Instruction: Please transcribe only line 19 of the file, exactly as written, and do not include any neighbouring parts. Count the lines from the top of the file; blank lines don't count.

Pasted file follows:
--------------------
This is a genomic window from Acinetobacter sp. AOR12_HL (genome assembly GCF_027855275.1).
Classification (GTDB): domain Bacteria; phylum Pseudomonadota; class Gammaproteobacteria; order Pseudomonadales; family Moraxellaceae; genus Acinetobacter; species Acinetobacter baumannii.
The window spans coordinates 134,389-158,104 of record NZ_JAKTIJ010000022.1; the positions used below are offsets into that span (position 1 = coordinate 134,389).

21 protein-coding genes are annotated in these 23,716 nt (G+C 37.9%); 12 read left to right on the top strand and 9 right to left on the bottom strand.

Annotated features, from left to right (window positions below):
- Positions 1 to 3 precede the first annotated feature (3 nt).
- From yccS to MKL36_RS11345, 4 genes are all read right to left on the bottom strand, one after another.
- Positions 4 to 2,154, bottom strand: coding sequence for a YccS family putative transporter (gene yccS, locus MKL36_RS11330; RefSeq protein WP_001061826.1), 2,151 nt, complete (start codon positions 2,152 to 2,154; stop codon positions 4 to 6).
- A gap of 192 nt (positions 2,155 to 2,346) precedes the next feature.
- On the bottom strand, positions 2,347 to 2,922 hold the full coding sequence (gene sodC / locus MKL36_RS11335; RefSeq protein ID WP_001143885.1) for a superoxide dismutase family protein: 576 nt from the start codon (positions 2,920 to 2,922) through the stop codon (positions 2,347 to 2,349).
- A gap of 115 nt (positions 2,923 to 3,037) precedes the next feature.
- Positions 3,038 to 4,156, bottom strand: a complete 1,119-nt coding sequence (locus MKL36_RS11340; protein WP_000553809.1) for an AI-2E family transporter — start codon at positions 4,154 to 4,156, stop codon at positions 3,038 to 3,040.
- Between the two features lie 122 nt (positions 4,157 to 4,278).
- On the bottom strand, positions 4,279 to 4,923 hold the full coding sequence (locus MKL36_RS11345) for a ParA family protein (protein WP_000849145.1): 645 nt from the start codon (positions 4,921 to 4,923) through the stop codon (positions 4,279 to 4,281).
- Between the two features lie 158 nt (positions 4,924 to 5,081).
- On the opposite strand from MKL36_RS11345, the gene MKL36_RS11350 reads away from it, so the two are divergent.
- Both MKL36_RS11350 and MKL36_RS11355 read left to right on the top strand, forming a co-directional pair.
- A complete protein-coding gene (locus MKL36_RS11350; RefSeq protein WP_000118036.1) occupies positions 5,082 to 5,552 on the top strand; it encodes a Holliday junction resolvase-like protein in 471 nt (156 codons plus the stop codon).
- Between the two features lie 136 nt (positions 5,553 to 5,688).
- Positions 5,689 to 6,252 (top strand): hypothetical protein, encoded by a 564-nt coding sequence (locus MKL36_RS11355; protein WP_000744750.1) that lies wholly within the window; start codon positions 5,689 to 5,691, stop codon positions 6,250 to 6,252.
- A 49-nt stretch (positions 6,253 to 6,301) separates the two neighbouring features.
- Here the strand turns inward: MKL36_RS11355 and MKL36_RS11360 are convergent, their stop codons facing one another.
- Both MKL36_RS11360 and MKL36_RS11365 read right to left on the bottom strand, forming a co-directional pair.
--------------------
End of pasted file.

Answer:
- Between the two features lie 136 nt (positions 5,553 to 5,688).